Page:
The game has changed. It is no longer just about text or about us (as librarians) and how we see the world being organised or classified. To some extent we need to catch up with students and assist them, the same applies to researchers and academics though in other ways. We can only do this if we understand them, know what they want and know how they’d like us to help. We also need to understand the new landscape and environment ourselves and my guess is that most in the library and educational world do not.
In this presentation I’d like to discuss some of the elements I see as necessary in a more inclusive, participatory approach to planning our future library. I hope to illustrate an approach that isn’t just about the technologies we will use, but also the way we select them and how we will deploy them. I will cover the following points as I illustrate that approach:
- We need to learn (again) how to be active, creative, innovative and inclusive contributors in order to fully understand and utilise fully some of the new technologies we are deploying. Most cannot fully be understood by observation alone nor by reading about them in books. We also need to re-learn how to see possibilities, not problems and to be brave enough to have a go. Any form of innovation has almost been sidelined by an obsession with risk management that has become risk avoidance at all costs.
- We need to learn how to take responsibility for our own future and do things for ourselves, not wait for a consultant to design a matrix to contract out the risk, experience, learning, responsibility and activity. Nor should we simply wait for our masters or government to invest in our future. Yes, there are hard decisions to make, but if we were really pressed by an emergency or disaster such decisions about what really matters and what doesn’t would be made efficiently and quickly, so why not try to do it without that imperative? Do we really need adversity to inspire action?
- We must also understand the power and benefits of randomness and chaos. Freedom from yesterday’s policy barriers, useless governance structures, risk aversion, committee bureaucracy; and freedom to explore new ways and new methods is vital. Creative innovation is almost completely ruled out and its sharp edges are dulled by a comprehensive and bureaucratic set of rules, procedures, guidelines and policies covering everything we might do. We should not rule out the unknown so completely because we fear it. Sometimes the unknown contains the answers.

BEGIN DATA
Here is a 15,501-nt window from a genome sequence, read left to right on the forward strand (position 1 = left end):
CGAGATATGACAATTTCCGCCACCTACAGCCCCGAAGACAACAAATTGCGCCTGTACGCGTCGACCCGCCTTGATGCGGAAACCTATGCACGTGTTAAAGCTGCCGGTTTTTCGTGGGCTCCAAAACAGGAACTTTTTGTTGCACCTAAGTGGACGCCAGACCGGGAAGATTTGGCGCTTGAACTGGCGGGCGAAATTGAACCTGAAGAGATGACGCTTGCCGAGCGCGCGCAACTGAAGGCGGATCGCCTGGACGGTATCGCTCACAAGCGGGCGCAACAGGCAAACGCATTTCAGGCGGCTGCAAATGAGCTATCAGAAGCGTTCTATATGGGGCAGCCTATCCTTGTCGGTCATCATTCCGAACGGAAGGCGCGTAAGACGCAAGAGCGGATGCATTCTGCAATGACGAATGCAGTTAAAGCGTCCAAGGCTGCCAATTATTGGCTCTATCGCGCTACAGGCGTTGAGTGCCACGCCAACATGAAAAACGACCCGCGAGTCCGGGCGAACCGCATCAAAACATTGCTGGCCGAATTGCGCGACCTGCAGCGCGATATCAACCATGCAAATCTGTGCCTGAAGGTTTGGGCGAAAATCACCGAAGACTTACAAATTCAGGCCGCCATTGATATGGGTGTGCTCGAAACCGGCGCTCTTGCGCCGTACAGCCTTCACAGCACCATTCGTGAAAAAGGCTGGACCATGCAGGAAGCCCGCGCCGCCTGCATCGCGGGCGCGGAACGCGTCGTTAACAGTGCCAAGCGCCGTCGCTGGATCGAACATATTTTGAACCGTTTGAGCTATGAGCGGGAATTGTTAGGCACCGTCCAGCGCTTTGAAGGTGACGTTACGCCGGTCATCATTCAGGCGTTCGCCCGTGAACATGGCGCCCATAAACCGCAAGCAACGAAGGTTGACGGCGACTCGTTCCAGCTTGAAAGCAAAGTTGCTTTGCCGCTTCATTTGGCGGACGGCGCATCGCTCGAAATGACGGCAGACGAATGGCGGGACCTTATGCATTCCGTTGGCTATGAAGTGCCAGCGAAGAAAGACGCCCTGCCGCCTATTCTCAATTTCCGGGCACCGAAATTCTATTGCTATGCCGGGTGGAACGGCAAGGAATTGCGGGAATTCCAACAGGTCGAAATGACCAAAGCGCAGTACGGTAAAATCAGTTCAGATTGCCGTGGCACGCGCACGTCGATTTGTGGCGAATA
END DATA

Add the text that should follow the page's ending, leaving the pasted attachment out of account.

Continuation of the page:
- Liaison needs to be extended both within our own communities and networks and also outside our communities because there is a great deal we can build on. There are valuable partnerships to be made from that liaison and external collaboration. Not all the answers and inspiration will come from within or the familiar.
- Can we crowd-source and co-design better ideas, services and solutions to some of our challenges and even provide much-needed infrastructure more effectively using social media technology? Has anyone really tried? We must understand the power and influence of communities and living networks and how connections are best made and facilitated within these.
- Do we listen to what our users are saying and how can we do that better these days? Can we set up convenient, intuitive and more engaging ways for users to communicate with us (e.g. encouraging conversations instead of complaints through the use of Wallwisher feedback software). When our users or students express interest in academic services like libraries, do we listen and respond accordingly, i.e. seriously consider taking up their ideas and making them real (examples here include our work with Designining Out Crime students, taking up student ideas for the Augmented Campus, regular displays of student art and design work in the Library, and our Digi-stories competition).
We are not modelling our future library on someone else’s blue-print. Some major technologies that we will incorporate in it (i.e. ASRS & RFID) will allow us to deliver different services and to provide new spaces within the library itself. They will also require us to incorporate enhanced search and discovery tools online and students are already indicating what else they’d like to see in that respect on portable platforms. Our solution is evolving “organically” from within and from our research, the UTS community and our networks. It has grown and changed as a result of some “experimentation” and play, even over the last 12 months. It is also being combined with encouragement from senior managers to explore the use of new web and mobile technologies and shared attitudinal change from within including a more inclusive, trusting, motivated and less hierarchical approach to strategic planning. In that respect I will discuss how are we giving library staff at UTS more autonomy, mastery and purpose.